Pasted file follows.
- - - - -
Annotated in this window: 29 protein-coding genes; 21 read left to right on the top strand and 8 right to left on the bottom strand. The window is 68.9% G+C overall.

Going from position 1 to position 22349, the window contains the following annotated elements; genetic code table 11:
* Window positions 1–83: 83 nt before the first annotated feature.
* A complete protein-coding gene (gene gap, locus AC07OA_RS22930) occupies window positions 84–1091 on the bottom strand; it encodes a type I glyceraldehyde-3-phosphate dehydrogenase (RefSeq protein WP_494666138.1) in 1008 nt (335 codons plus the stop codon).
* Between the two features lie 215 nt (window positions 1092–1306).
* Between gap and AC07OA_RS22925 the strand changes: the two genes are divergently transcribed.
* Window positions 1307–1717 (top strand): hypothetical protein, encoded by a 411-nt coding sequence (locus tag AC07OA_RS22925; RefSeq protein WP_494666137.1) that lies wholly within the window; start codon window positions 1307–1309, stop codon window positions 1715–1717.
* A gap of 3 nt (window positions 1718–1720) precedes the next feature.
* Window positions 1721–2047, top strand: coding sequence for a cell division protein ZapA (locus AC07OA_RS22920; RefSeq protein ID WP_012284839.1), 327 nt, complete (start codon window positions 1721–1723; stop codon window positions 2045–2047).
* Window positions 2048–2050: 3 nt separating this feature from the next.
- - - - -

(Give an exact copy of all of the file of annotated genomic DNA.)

Annotated in this window: 29 protein-coding genes; 21 read left to right on the top strand and 8 right to left on the bottom strand. The window is 68.9% G+C overall.

Going from position 1 to position 22349, the window contains the following annotated elements; genetic code table 11:
* Window positions 1–83: 83 nt before the first annotated feature.
* A complete protein-coding gene (gene gap, locus AC07OA_RS22930) occupies window positions 84–1091 on the bottom strand; it encodes a type I glyceraldehyde-3-phosphate dehydrogenase (RefSeq protein WP_494666138.1) in 1008 nt (335 codons plus the stop codon).
* Between the two features lie 215 nt (window positions 1092–1306).
* Between gap and AC07OA_RS22925 the strand changes: the two genes are divergently transcribed.
* Window positions 1307–1717 (top strand): hypothetical protein, encoded by a 411-nt coding sequence (locus tag AC07OA_RS22925; RefSeq protein WP_494666137.1) that lies wholly within the window; start codon window positions 1307–1309, stop codon window positions 1715–1717.
* A gap of 3 nt (window positions 1718–1720) precedes the next feature.
* Window positions 1721–2047, top strand: coding sequence for a cell division protein ZapA (locus AC07OA_RS22920; RefSeq protein ID WP_012284839.1), 327 nt, complete (start codon window positions 1721–1723; stop codon window positions 2045–2047).
* Window positions 2048–2050: 3 nt separating this feature from the next.